*  There are two exceptions to this; one was my 2016 novel, To Catch the Falling, which I was really enjoying writing (though when I read it over a few weeks later, I realized that it was riddled with plot holes and so much, just, extraneous grabage); and by 2005 novel Thirst which was so, so rambling and melodramatic and self-indulgent and went nowhere, but man, did I have a friggin’ blast writing that thing.  I’ve long since lost it, and I legit think about it regretfully every subsequent year during November.

Reflections on Inktober and OctPoWriMo

ReclaimingWell, October was a quite a month, creatively.

I’ve never attempted more than one challenge at a time before.  Moreover, I’d never attempted something that wasn’t a writing challenge before, and this October saw me do both (this was a really special month, you guys).

OctPoWriMo was not a wellspring of expertly crafted poetry.  I was not fond of many of the suggested forms, but because of time constraints, and because of the lingering funk I was in when it came to creativity, I opted in to many of the suggested forms and prompts, even when I didn’t love them.  I’d argue that was good for me; it forced me to be okay with what I considered to be sub-optimal writing — it kind of gave me permission to create something not up to my nearly impossible standards.

In the end, I produced thirty-one poems, a few (very few, but still – a few) of which I am very happy with just as they are — Blue,  Are We Damned?, Here There Are Trees, and A Doe in the Woods come most readily to mind — and several others that I think would be good with some work — Siren, Snake, How Do You Know if Love is Real?, and both of the haibuns fall easily into this category.

The poems that fell entirely flat (to me, at least), are the ones whose forms seem the most “gimmicky;” the blitz, for one, never truly felt like writing poetry (though, as I’ve said several times, I wouldn’t discount it as a writing or brainstorming exercise), and many of the non-traditional syllable counting poems didn’t come out as well as I’d hoped.  Rather than count this as a failure, though, I’d like to walk away considering this a learning experience for me as a writer, discovering and uncovering a little more about what works for me (and what doesn’t) as a poet and writer.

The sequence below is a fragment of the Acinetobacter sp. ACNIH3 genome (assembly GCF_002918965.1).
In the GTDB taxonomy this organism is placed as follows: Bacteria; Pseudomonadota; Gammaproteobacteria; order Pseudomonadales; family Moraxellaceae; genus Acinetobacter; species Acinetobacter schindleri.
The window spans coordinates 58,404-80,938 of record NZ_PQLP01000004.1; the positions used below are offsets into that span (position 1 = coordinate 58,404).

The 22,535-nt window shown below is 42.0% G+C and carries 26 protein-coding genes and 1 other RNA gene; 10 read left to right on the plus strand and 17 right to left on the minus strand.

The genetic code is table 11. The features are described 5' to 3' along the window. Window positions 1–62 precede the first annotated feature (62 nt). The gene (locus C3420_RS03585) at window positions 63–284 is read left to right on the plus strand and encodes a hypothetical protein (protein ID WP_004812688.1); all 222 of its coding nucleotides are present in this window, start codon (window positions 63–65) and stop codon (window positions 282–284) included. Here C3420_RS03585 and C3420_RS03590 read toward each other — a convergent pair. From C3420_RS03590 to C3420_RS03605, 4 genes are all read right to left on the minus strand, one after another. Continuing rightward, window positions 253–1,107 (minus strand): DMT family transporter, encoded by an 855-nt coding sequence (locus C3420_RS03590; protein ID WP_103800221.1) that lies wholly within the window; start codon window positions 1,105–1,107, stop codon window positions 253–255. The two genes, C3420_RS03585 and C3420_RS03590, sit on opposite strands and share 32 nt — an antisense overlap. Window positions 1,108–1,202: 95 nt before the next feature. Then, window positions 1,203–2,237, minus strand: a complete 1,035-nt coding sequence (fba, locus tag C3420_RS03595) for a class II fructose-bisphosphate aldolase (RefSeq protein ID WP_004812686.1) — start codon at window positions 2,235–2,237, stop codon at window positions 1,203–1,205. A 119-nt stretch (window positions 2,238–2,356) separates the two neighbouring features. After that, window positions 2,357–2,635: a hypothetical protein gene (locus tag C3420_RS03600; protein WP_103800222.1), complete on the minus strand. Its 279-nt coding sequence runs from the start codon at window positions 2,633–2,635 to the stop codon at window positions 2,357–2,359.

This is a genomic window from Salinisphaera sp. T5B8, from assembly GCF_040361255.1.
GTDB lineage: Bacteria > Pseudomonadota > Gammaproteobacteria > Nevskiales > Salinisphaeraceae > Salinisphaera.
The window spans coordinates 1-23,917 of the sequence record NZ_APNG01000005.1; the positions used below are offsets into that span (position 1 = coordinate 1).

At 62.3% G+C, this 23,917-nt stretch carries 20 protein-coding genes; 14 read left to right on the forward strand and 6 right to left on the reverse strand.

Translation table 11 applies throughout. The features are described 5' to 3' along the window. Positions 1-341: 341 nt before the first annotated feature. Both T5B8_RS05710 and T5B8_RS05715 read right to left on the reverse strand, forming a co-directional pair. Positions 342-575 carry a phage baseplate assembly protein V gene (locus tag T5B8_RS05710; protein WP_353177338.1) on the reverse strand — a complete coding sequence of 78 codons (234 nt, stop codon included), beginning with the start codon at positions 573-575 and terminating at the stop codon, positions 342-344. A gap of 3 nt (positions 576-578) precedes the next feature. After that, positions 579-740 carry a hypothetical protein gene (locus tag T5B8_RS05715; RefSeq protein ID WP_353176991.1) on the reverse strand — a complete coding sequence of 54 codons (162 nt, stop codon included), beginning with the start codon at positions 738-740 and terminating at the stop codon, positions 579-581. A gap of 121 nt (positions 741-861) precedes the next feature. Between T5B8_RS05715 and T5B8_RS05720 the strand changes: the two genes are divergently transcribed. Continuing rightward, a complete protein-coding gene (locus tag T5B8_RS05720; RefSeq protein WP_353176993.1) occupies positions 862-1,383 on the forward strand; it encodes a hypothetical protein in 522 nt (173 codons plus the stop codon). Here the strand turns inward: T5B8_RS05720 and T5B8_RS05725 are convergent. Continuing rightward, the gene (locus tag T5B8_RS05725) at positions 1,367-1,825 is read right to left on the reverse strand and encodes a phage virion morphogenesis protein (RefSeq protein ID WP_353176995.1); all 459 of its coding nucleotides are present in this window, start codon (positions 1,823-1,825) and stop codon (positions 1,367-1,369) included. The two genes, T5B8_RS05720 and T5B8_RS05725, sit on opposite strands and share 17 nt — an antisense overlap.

What Inktober did, though, was interesting.  I jumped on Inktober more or less on a whim, because I have never, ever, considered myself a visual artist.  I’ve always liked doodling, but my drawings rarely ventured into more elaborate territory.  People would sometimes compliment a drawing I’d done, but it never went beyond that — I never defined myself as an artist the way I did as a writer.  As a result, I went into Inktober with no expectations — or, maybe the expectation of sucking.  And because I assumed I’d suck — because I “wasn’t an artist” — every time my drawings came out with even an inkling of potential promise, it was a huge, positive surprise which kept me motivated to keep with it.

And at the end of thirty-one days, while I still have a long, longlong way to go, I can see very plainly that the stuff I’ve been producing sucks a little less.  That giving myself permission to not be great and keep going anyway actually lead to me getting better.

I’m am spending my creative energies in November doing NaNoWriMo, as I have almost every year since 2002, and taking a break from (structured, challenge-based) creative endeavors in December (working on lowkey, low pressure personal projects) before jumping back in for another challenge in January.

In retrospect, even if I’ve not been thrilled with the all of the products of my labors in October, I’m proud of hanging in there and producing.  And whether or not I win NaNo, and whether or not I reach 50k, I’m hoping to at least see it through day by day and word by word.

Here’s to a productive November, a recuperative December, and a creatively fulfilling 2019.